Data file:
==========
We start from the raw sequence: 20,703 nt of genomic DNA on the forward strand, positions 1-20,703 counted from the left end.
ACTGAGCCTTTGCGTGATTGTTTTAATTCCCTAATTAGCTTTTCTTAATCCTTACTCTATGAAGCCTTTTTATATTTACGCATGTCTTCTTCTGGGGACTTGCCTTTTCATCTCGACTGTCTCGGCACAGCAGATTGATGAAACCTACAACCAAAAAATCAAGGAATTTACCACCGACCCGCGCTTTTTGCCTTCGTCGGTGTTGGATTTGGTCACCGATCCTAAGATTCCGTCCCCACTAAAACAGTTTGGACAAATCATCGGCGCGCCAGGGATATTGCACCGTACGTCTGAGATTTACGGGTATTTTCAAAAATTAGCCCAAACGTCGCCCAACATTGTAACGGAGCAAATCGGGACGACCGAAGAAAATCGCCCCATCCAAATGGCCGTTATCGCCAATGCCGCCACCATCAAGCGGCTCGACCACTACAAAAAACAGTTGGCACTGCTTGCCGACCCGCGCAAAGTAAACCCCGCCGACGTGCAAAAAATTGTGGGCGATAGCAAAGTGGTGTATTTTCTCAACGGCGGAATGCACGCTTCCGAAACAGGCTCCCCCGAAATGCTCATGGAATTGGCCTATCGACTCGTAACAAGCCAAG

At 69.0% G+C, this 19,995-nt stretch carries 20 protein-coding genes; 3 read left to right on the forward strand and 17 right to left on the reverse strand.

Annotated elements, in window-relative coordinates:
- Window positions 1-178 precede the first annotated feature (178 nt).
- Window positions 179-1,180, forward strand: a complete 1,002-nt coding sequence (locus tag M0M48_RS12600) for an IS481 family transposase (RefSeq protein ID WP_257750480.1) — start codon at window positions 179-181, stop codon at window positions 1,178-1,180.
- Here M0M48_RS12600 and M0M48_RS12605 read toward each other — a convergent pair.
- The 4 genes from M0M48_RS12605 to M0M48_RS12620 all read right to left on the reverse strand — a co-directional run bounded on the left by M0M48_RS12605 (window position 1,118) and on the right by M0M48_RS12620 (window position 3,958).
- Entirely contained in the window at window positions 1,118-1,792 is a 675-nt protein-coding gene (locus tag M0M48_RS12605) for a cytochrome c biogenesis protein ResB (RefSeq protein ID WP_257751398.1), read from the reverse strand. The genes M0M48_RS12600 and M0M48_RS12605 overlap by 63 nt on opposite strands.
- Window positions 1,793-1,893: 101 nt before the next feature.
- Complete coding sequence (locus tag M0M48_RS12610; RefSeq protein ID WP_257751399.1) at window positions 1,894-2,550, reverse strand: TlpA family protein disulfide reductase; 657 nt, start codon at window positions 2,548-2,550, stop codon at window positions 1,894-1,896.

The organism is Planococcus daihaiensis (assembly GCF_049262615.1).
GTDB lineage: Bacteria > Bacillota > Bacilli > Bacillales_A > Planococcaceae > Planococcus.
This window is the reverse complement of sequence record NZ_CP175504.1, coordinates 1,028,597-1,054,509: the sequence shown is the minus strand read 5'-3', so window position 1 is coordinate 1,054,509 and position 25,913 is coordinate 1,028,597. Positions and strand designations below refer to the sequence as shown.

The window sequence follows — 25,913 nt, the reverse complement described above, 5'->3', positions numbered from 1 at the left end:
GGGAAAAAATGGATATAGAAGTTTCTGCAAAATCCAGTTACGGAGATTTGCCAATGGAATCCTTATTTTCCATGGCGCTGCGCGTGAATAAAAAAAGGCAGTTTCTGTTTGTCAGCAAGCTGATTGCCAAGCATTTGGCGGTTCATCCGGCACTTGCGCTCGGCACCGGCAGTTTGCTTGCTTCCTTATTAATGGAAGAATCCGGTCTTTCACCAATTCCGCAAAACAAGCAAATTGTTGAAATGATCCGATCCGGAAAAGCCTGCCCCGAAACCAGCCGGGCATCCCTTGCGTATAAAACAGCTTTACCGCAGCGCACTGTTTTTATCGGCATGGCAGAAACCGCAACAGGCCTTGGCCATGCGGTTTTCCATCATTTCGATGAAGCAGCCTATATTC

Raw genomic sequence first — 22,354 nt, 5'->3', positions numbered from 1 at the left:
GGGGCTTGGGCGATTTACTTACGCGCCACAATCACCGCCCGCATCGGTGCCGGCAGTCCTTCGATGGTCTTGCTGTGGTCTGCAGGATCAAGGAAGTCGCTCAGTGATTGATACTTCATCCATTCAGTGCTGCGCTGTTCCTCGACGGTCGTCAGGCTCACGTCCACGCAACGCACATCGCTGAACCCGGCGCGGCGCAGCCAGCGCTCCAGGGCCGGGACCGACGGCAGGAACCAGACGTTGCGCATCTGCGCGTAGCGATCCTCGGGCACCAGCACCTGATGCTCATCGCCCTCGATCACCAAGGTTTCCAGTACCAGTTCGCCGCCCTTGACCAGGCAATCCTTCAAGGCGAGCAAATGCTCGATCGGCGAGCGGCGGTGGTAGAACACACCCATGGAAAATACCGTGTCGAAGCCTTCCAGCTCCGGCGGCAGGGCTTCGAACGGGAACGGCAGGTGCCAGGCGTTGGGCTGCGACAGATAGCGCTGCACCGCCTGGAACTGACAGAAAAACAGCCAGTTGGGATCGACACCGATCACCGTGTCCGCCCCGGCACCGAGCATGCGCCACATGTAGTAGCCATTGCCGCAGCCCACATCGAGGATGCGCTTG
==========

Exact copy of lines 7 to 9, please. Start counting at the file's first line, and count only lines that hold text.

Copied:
- Here M0M48_RS12600 and M0M48_RS12605 read toward each other — a convergent pair.
- The 4 genes from M0M48_RS12605 to M0M48_RS12620 all read right to left on the reverse strand — a co-directional run bounded on the left by M0M48_RS12605 (window position 1,118) and on the right by M0M48_RS12620 (window position 3,958).
- Entirely contained in the window at window positions 1,118-1,792 is a 675-nt protein-coding gene (locus tag M0M48_RS12605) for a cytochrome c biogenesis protein ResB (RefSeq protein ID WP_257751398.1), read from the reverse strand. The genes M0M48_RS12600 and M0M48_RS12605 overlap by 63 nt on opposite strands.